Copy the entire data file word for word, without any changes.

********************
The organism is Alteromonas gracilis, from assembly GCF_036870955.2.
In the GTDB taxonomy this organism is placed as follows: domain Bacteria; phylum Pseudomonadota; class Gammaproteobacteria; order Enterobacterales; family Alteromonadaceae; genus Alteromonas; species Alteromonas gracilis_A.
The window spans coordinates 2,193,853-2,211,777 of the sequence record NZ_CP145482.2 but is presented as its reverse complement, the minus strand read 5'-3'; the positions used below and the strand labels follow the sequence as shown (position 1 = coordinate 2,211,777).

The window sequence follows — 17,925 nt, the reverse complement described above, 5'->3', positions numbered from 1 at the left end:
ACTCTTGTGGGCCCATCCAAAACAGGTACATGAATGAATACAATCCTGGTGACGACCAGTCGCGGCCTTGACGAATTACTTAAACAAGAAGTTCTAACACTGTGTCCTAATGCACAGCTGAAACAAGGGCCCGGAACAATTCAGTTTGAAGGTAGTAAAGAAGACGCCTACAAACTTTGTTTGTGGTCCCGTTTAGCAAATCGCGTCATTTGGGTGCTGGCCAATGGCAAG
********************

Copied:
The organism is Alteromonas gracilis, from assembly GCF_036870955.2.
In the GTDB taxonomy this organism is placed as follows: domain Bacteria; phylum Pseudomonadota; class Gammaproteobacteria; order Enterobacterales; family Alteromonadaceae; genus Alteromonas; species Alteromonas gracilis_A.
The window spans coordinates 2,193,853-2,211,777 of the sequence record NZ_CP145482.2 but is presented as its reverse complement, the minus strand read 5'-3'; the positions used below and the strand labels follow the sequence as shown (position 1 = coordinate 2,211,777).

The window sequence follows — 17,925 nt, the reverse complement described above, 5'->3', positions numbered from 1 at the left end:
ACTCTTGTGGGCCCATCCAAAACAGGTACATGAATGAATACAATCCTGGTGACGACCAGTCGCGGCCTTGACGAATTACTTAAACAAGAAGTTCTAACACTGTGTCCTAATGCACAGCTGAAACAAGGGCCCGGAACAATTCAGTTTGAAGGTAGTAAAGAAGACGCCTACAAACTTTGTTTGTGGTCCCGTTTAGCAAATCGCGTCATTTGGGTGCTGGCCAATGGCAAG